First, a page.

Provincial Lottery

Most legal gambling in Canada is conducted under the auspices of the lottery commissions in the individual provinces.  The major exception is the Kahnawake Gaming Commission with is the gaming arm of the Kahnawake Mohawk Territory.  A 1985 change to the Criminal Code of the country gave virtually all power to regulating gambling to the provinces.   Each province can set their own gaming regulations and offer any betting option that is permitted by Federal law.

Every province allows ticketed lotteries and horse racing (though not every province has live horse racing at this point).  There are two national lottery games in Canada similar to Powerball in the United States—these are Lotto 649 and Lotto Max.  These games are available throughout Canada and are supplemented by provincial lottery games.  The specific nature of these games can vary widely and change from time to time just like their counterparts at the state level in the USA.

In addition to the traditional ticket based lotteries, most Canadian provinces offer video lottery terminals (VLTs).  VLTs are ubiquitous throughout the country and are located in businesses that don’t serve minors such as bars and nightclubs.  The only provinces that currently don’t allow VLTs are Ontario and British Columbia.  In some ways, the robust online offerings of these two province make VLTs somewhat redundant.  That being said, Ontario is currently considering legislation to authorize VLTs throughout the province.

Provincial gaming laws make a distinction between VLTs and slot machines—though at first glance they appear very similar.  Slot machines are available in most jurisdictions—offered at casinos and race tracks—with the exception of Prince Edward Island, Newfoundland and New Brunswick.  These are also the only three provinces that prohibit land based casinos.  Land based casinos are found throughout Canada, in some cases bearing well-known brand names such as Caesars or Boomtown.  Under Federal law, provinces are able to outsource management of gaming operations to third party companies.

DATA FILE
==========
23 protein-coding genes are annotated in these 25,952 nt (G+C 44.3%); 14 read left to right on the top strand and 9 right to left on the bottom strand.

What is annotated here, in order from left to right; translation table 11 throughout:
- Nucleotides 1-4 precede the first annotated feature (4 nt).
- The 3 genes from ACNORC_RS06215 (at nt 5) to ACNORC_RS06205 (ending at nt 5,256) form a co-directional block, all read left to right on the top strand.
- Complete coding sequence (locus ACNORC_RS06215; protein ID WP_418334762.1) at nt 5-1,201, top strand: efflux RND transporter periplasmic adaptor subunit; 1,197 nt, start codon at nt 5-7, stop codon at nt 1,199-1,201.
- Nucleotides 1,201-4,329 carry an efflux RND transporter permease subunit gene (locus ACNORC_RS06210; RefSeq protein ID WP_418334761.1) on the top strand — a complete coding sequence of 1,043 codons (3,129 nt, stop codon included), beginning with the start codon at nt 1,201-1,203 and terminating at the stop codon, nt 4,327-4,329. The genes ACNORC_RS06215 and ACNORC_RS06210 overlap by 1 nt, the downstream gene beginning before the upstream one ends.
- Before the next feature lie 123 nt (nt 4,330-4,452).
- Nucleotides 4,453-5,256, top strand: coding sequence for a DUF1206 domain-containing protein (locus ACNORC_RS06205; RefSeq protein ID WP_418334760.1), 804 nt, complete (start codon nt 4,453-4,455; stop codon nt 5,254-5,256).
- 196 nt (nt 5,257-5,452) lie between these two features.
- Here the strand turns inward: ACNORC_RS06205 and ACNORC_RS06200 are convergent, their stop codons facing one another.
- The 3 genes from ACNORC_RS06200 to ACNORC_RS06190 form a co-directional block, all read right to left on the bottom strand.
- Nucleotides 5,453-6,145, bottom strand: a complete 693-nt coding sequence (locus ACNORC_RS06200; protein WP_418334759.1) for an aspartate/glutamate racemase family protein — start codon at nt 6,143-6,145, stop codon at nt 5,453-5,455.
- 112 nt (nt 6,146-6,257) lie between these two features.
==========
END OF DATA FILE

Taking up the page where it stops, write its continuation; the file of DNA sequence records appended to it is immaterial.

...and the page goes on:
Sports betting is available throughout Canada and administered by the provincial lottery commissions.  There is a major caveat, however, in that single game sports betting is not allowed by Federal law.  Sports bettors are required to wager on ‘multiple events’.   This includes parlay card type wagers but in recent years operators have begun to get more creative.  In fact, many of the wagers they offer push the limit of the ‘multiple events’ requirement.   The ‘single’ bets that are offered include futures propositions such as betting on the winner of the Stanley Cup or NBA Championship.  The rationale is that multiple games are required for teams to win a title, thus satisfying the letter of the law if not the intent.  Other bets include correct score and totals wagers—justified with the rationale that the player has to predict the result for both teams, thus satisfying the ‘multiple events’ proviso.

The quality and extent of the provincial lottery commission’s online offerings vary widely.  British Columbia and Ontario have impressive online offerings that include lottery games, sports betting, poker, bingo, keno and casino games.  The British Columbia lottery’s website ( also has arrangements with Manitoba to provide online gaming services to their residents.  The other provinces are well behind the curve with their online offerings.  They typically provide betting information and winning lottery numbers but transactions must be made at retail locations or VLTs.